Once again, we would like to say a big thank you to everyone who responded to our recent Home Energy Survey. Almost 700 peoples got in touch to tell us about their home energy bills, and how they have changed over the past year.
What we’ve found from these findings is that while personal circumstances seem to be improving, the numerical cost of energy bills certainly is not. In fact, energy bills have risen, once again, after two consecutive years of near constant price hikes.
We have found that the average energy cost increase between 2022 and 2023 was higher than that between 2021 and 2022.
In the past year, on average, people have seen their annual bill increase by £693. The cost increase in the previous period was already high at £404.
How have people coped with these prices?
When buying oil—54% of respondents topped up with a lower amount than usual and 31% went without topping up entirely. Only 14% topped up the same amount.
The good news in this survey, however, is that while prices are still higher on average, households appear to be adapting to the different financial circumstances, or being better supported by government and charitable organisations.
- 64% of keypad respondents found it more difficult to top up this year, compared to 67% from 2022
- There was a 12% decrease in the percentage of electricity keypad users who ran out of credit and couldn’t top up right away. For those who used a keypad for both electricity and gas, there was an 8% decrease.
- 2-5 times is still the most common amount of times for those who did run out of credit, but the occurrence of “once” is up from 11.5% to 25% from 2022 to 2023—a small yet positive change.
Most notably, the percentage of those who turned off the heating even when the house felt cold, has decreased by 17% from last year.
How effective has government support been?
In response to these price increases, there have been various forms of financial support made available. When asked how satisfied respondents were with the support from the government in particular in addressing this price crisis the majority of people said they were “somewhat satisfied”.
When asked which was the most helpful financial aid, 66% answered £600 Gov Pay Out, 20% answered Energy Price Guarantee, and 6% answered Cost of Living Payment.
Comments from Power to Switch
Power to Switch’s director Aodhan O’Donnell commented, “While the percentage of our respondents who have gone without heating their homes even when cold has decreased by almost a fifth, there is still 66% of them who do go without.
“We have also learned that 22% of these people stay in public places to avoid going home, and 27% have invested in energy efficiency features for the home. These are not signs that all is well in the energy market in Northern Ireland, and people should know where to find help when they need it.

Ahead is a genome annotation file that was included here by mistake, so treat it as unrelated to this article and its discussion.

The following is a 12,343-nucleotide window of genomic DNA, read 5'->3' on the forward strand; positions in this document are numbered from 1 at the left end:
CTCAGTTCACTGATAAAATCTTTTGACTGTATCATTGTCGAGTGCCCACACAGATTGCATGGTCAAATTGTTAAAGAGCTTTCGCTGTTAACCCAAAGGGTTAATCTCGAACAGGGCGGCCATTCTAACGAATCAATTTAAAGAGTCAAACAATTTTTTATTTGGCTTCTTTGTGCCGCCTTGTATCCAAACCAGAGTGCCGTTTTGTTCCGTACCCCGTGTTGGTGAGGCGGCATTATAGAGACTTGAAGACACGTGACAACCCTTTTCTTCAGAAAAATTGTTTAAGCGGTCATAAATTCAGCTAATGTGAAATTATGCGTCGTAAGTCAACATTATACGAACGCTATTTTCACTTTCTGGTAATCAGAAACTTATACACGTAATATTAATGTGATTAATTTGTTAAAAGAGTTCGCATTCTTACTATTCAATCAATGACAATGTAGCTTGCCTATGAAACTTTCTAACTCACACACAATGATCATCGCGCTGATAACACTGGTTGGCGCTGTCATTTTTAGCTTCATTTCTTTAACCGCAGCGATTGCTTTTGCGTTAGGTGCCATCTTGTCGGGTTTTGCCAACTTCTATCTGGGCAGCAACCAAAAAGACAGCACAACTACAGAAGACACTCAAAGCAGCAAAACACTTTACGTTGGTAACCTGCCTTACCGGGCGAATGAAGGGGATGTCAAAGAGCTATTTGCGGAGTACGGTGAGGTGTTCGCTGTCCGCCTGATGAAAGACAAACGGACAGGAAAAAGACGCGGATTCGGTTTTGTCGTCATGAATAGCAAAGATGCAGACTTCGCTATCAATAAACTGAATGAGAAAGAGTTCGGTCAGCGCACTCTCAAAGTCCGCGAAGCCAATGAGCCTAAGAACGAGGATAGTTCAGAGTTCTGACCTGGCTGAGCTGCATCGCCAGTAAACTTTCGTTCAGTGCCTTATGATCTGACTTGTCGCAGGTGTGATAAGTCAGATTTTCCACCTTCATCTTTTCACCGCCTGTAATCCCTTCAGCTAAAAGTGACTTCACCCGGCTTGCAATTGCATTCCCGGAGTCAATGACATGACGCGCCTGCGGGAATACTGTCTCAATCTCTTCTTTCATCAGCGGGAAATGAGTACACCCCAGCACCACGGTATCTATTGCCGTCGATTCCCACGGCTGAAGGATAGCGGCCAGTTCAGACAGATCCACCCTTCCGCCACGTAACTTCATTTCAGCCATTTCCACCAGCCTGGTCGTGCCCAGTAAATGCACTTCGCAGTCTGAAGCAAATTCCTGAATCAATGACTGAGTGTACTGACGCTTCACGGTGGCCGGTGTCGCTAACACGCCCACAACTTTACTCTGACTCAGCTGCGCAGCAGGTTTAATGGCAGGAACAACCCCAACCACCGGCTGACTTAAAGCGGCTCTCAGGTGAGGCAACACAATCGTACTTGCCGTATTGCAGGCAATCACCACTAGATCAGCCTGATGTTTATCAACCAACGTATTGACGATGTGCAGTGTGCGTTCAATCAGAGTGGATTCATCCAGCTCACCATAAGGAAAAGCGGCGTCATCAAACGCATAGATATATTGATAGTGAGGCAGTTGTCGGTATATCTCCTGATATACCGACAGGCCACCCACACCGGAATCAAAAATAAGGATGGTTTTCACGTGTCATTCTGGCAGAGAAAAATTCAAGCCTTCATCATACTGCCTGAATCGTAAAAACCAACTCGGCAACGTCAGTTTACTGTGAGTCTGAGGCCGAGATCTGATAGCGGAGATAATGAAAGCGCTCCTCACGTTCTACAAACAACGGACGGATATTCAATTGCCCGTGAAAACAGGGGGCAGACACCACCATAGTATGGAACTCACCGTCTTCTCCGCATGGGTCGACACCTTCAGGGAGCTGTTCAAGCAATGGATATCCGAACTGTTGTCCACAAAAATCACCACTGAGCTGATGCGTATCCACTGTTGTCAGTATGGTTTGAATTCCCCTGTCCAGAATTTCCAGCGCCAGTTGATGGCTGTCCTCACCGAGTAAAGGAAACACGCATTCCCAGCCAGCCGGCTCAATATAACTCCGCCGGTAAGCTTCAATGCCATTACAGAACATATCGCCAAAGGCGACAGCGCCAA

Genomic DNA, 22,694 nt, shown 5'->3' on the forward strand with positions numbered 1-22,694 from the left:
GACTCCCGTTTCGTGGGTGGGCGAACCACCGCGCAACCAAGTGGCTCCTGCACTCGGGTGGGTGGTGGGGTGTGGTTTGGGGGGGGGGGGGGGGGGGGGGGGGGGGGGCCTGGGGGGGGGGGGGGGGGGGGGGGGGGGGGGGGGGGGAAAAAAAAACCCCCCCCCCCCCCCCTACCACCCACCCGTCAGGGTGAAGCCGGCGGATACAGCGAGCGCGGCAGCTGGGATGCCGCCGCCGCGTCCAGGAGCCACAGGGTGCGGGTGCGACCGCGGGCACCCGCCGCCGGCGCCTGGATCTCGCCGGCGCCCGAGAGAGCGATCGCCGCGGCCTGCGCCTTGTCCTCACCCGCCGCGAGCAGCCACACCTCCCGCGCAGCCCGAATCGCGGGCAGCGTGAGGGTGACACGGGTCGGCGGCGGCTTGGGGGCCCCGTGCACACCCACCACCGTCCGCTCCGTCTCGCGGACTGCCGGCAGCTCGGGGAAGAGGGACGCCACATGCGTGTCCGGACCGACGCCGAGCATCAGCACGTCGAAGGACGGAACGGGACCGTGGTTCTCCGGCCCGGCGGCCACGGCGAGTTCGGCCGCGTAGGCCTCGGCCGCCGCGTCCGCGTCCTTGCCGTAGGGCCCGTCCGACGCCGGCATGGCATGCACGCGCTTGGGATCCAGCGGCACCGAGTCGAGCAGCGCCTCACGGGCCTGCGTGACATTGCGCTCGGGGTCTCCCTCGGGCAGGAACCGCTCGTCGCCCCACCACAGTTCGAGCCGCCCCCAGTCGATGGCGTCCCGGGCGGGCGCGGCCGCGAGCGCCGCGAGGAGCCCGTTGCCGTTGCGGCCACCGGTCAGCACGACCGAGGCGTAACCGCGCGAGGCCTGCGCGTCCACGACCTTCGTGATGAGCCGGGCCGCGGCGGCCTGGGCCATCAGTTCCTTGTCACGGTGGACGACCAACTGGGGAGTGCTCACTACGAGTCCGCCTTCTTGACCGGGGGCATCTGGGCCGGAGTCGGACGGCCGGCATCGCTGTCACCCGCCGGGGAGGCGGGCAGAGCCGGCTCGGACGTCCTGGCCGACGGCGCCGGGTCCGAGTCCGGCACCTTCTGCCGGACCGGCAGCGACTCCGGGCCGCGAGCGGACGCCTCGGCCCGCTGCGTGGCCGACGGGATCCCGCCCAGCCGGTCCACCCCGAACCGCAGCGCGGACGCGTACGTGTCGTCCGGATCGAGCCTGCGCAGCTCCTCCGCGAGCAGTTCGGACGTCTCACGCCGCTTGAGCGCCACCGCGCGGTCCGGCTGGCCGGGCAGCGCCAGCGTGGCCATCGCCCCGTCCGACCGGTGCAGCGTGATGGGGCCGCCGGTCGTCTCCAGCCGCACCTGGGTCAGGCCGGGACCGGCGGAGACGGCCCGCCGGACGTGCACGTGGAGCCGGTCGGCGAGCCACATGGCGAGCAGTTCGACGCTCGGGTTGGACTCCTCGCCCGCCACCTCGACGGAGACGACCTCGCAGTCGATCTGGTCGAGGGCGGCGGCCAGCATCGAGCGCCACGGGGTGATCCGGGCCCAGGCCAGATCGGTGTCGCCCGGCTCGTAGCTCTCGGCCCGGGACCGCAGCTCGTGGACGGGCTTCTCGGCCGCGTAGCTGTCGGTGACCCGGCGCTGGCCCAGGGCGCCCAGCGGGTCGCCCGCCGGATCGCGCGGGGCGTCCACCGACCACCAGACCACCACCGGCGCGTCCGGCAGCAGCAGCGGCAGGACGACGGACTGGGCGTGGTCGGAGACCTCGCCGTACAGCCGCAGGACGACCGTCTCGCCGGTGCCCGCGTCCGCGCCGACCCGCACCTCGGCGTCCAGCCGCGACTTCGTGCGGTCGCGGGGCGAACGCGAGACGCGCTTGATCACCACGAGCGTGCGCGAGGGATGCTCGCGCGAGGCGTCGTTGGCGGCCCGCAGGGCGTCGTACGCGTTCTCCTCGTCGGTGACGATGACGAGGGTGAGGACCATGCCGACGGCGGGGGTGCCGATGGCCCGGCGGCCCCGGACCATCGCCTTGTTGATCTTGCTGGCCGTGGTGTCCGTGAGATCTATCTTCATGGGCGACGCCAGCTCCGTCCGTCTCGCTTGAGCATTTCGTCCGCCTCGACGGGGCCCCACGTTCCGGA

“Contact your energy supplier if you are struggling, and be aware of various grants and schemes available to help cut down costs or simply help financially.”
What can you do?
The current energy crisis is rightfully worrying, but we would encourage you to take control where you can. Here are a few things you can do if you are already struggling:
1. Speak to your supplier
If you are finding your bills difficult to keep up with, you can contact your energy supplier directly to discuss a more affordable payment plan. This can help you to keep on top of your budgeting from month to month, and prevent difficult decisions between heating, petrol and grocery spending.
Simply, contact your supplier and tell them that you want to pay off your debts in instalments in a payment plan instead. If you come to an agreement, you will simply pay fixed amounts over a period of time. Your supplier must take into account both how much you can afford to pay and how much energy you’ll use in the future.
2. Contact support agencies
Where you need extra support, you can contact support agencies like Advice NI and Step Change.
- Advice NI
Advice NI offers advice on a range of topics and issues, including debt and benefits. They also have a fuel poverty support guide, which contains information about payments, available grants, and support.
Freephone helpline: 0800 915 4604
- Step Change
Step Change Debt Charity offers free and impartial advice on debt and money management.
3. Cutting back on energy consumption
There are various ways of cutting back on your energy usage, such as:
- Turning off lights when you’re not using them
- Turning off appliances and devices at the plug, rather than leaving on standby
- Turning your thermostat down just 1 degree
- Drying clothes outside
4. Switch energy deals
Another possible way to cut down your energy bills is to switch your energy deal. If you haven’t switched in the last 12 months, you are likely spending more than you ought to, and you can quickly find out whether there are better options for you. Using a tool like Power to Switch can help you find new, cheaper deals within minutes—completely risk and obligation free.
When our respondents switched, the vast majority used an online price comparison tool—like Power to Switch. The next most common method was via a door-to-door salesman, followed by directly through an energy suppliers website.
Of course, the drawback to these other options is that you can’t be sure that you have the cheapest tariff or deal across all suppliers quite as quickly or easily as when you compare with Power to Switch.
See if you can save money today by comparing your energy deals in just a few minutes.